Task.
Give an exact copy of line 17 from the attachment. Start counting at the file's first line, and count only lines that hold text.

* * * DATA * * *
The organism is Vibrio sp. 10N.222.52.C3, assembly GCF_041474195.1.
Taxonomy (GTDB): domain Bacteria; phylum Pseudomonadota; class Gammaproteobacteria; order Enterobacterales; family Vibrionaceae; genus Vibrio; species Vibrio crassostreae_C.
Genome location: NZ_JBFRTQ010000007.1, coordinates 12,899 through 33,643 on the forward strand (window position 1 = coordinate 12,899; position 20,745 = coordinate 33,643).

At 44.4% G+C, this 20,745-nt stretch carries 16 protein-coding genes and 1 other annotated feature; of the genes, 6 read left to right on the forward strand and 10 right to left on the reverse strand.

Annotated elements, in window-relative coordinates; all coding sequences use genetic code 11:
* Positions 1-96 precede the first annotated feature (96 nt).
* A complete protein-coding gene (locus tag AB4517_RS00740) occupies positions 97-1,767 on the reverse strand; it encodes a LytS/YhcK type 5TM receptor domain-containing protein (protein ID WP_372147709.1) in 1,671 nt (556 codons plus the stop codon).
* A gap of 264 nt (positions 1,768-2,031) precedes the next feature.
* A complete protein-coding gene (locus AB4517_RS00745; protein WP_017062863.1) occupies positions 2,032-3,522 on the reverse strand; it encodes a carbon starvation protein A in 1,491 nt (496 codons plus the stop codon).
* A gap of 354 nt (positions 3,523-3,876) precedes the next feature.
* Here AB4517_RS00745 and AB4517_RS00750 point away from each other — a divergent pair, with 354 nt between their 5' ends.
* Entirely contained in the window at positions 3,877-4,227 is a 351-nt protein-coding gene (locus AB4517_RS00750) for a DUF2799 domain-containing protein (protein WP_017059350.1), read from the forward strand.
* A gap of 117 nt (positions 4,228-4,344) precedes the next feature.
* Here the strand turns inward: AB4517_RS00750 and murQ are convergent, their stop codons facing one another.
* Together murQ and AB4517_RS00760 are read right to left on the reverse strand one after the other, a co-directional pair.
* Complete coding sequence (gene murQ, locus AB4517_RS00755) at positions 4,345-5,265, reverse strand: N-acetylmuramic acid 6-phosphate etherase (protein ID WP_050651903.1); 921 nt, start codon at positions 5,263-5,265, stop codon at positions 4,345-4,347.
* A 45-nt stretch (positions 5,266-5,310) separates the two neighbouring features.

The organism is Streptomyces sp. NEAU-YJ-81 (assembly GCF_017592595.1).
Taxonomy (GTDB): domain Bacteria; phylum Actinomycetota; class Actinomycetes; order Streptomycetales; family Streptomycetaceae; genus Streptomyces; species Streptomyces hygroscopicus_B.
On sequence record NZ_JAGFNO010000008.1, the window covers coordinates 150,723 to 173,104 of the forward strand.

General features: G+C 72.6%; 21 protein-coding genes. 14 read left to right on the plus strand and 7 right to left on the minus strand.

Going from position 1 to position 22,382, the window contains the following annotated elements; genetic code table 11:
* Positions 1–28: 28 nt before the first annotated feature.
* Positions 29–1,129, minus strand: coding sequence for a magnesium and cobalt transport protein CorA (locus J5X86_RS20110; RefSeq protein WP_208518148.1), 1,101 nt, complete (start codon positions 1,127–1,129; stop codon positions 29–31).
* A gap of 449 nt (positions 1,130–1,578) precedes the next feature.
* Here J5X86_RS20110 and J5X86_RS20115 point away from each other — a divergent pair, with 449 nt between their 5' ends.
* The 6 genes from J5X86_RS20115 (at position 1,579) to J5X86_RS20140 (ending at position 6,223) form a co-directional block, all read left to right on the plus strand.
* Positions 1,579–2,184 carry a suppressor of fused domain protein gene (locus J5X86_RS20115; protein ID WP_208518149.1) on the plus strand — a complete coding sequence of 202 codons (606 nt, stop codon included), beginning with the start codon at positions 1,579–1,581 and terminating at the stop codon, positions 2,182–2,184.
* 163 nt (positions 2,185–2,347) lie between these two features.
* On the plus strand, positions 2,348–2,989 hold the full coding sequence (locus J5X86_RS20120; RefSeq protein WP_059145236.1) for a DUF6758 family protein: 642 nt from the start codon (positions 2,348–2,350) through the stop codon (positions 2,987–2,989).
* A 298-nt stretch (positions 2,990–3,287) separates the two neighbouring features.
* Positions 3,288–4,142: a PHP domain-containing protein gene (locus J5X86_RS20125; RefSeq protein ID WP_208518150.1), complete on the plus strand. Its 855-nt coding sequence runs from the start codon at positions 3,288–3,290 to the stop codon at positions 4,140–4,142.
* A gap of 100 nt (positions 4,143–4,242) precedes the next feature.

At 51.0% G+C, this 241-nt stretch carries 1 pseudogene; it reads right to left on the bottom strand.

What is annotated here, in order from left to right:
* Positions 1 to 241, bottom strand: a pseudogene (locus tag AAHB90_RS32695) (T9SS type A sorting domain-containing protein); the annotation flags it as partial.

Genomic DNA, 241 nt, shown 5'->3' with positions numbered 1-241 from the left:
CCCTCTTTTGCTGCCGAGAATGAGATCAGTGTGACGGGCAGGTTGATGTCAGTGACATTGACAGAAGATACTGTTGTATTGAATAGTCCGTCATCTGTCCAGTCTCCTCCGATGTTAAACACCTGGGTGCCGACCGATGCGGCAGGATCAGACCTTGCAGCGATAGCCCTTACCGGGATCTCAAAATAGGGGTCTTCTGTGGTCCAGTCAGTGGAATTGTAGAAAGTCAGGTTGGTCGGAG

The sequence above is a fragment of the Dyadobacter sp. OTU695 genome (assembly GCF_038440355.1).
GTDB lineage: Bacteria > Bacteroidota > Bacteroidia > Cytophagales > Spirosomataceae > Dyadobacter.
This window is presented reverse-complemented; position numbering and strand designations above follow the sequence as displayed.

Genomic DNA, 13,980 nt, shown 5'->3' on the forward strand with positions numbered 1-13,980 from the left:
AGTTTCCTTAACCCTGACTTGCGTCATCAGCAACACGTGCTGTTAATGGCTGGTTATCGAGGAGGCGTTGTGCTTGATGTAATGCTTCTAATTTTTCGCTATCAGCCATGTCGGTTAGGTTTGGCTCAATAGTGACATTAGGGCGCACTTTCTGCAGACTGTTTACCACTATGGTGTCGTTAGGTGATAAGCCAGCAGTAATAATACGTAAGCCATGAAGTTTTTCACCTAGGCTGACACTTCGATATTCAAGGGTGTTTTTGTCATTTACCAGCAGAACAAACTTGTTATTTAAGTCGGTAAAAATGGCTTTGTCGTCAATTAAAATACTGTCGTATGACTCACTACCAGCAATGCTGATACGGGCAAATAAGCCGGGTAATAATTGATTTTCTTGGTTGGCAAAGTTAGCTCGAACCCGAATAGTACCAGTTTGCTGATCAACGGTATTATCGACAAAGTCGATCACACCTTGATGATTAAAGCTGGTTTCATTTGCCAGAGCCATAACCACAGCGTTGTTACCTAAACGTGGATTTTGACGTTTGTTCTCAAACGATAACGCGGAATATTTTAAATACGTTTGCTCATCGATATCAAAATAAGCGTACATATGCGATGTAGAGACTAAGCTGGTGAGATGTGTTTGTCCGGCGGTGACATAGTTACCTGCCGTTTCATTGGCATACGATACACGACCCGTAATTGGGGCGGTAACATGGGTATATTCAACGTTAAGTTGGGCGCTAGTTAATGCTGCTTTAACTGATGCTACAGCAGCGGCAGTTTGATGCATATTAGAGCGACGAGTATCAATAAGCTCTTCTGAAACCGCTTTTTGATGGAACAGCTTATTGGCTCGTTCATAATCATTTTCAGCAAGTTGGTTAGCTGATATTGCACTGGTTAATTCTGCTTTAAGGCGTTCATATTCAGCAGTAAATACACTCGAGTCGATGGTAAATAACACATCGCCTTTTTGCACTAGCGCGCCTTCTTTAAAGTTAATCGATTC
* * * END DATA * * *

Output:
* A 45-nt stretch (positions 5,266-5,310) separates the two neighbouring features.